I started my piece of the program by showing them the packaging for a new book from Little Brown, GHOSTGIRL (www.ghostgirl.com). The book arrived in a black coffin. I left the coffin behind but not the book as I have not finished reading it yet. The kids loved that and the Kindle I passed around next. (I LOVE LOVE LOVE the Kindle but more about that in a later post). Finally, I launched into booktalks. It was so invigorating to see them try to write down all the titles and authors even though I told them they would get a list from their librarians. One of the books I showed them was FOUND by Margaret Peterson Haddix (Simon and Schuster, 2008, already published).
This is the first bok in her new series The Missing. I suspect some of the kids had read her Among the Missing books in junior high and are ready for a new series. FOUND opens with a mystery, a great place to begin. A plane appears at a gate unannounced and unexpected. Aboard the plane are babies, just babies. The FBI are on the scene shortly and all traces of the plane (which vanishes as mysteriously as it appeared) and the arrival and the babies are buried or erased. Fast forward 13 years later as two begin receiving cryptic messages. It turns out the boys are adopted. And perhaps they were two of the babies on board that fateful flight? The first book sets up the premise for the series and introduces readers to a couple of the key players including "janitor boy." It is a nifty page turner that is bound to be one of those we recommend to kids who are already fans of Haddix and her other series and her books. It will also appeal to kids looking for a good mystery with lots of intrigue and perhaps some sci-fi elements, too.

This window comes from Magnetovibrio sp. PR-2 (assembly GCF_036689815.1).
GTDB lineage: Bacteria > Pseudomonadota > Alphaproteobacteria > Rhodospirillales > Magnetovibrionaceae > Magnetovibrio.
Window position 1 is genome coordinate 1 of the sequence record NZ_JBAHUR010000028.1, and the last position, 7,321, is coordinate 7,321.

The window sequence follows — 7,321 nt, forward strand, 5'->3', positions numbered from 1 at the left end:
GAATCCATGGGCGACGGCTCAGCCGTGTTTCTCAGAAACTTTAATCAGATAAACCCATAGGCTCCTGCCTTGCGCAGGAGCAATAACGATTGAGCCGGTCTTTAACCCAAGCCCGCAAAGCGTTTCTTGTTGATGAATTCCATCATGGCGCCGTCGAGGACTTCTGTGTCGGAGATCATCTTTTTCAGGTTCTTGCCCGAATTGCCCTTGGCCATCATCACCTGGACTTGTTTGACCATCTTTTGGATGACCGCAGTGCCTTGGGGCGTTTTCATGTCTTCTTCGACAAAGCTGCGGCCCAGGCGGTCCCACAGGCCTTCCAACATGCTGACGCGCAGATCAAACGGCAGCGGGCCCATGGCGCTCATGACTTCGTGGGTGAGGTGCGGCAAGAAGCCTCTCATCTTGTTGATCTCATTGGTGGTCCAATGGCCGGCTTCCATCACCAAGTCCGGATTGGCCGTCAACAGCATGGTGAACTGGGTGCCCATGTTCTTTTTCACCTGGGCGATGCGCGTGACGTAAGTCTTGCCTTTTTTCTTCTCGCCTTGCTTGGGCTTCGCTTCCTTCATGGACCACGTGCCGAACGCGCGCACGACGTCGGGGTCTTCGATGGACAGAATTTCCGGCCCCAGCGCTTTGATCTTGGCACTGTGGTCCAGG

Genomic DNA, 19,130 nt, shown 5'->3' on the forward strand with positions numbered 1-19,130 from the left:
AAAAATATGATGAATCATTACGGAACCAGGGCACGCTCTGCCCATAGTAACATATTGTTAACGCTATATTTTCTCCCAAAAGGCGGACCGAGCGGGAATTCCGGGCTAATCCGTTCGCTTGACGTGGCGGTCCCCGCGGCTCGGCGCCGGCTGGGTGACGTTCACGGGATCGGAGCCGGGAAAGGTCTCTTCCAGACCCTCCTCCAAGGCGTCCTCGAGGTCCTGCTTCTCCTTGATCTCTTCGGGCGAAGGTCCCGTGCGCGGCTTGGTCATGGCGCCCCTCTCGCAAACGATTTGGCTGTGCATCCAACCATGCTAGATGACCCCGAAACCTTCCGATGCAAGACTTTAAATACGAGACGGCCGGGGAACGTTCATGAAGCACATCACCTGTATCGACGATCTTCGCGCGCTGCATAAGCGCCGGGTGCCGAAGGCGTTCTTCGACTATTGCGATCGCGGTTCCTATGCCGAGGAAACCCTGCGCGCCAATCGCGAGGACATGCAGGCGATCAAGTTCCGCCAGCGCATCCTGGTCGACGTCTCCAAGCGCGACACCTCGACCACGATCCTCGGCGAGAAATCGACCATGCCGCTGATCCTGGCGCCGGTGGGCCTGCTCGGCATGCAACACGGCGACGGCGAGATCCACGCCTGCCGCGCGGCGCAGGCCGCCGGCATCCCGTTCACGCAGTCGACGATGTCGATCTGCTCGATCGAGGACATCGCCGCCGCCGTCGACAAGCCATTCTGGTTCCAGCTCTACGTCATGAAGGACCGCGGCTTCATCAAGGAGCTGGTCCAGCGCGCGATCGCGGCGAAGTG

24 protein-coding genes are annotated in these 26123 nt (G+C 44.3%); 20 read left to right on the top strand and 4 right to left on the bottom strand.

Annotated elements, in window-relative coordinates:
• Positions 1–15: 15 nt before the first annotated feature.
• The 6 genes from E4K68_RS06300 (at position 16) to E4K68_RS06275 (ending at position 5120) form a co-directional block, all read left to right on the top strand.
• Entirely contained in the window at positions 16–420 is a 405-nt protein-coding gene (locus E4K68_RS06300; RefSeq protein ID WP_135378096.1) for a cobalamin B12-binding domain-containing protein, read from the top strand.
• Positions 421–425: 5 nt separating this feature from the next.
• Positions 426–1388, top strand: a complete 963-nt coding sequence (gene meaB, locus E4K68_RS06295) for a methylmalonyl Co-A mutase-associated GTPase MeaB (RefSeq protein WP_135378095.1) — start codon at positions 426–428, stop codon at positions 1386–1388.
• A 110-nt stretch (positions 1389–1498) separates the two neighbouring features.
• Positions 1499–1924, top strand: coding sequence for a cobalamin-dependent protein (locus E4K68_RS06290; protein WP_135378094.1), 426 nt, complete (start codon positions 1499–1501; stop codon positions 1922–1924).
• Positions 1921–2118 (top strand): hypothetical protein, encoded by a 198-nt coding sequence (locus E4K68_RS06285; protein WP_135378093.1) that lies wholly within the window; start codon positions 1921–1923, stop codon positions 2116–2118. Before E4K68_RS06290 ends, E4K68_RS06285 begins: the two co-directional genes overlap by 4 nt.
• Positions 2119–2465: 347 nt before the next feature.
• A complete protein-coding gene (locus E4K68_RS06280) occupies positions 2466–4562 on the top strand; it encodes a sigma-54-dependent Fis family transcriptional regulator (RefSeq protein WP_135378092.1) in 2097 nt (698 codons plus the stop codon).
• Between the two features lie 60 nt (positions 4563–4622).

I will post the Power Point later if I get the chance. I just want to mention that here are readers who have been salvaged from the deep waters of the literary canon (I showed them I AM SCOUT and FRANKENSTEIN and talked about classics and required reading) by a dedicated group of librarians who have fought for funds to bring authors into the schools, to bring books to the kids, and to provide them with a format in which they can discuss their books and opinions.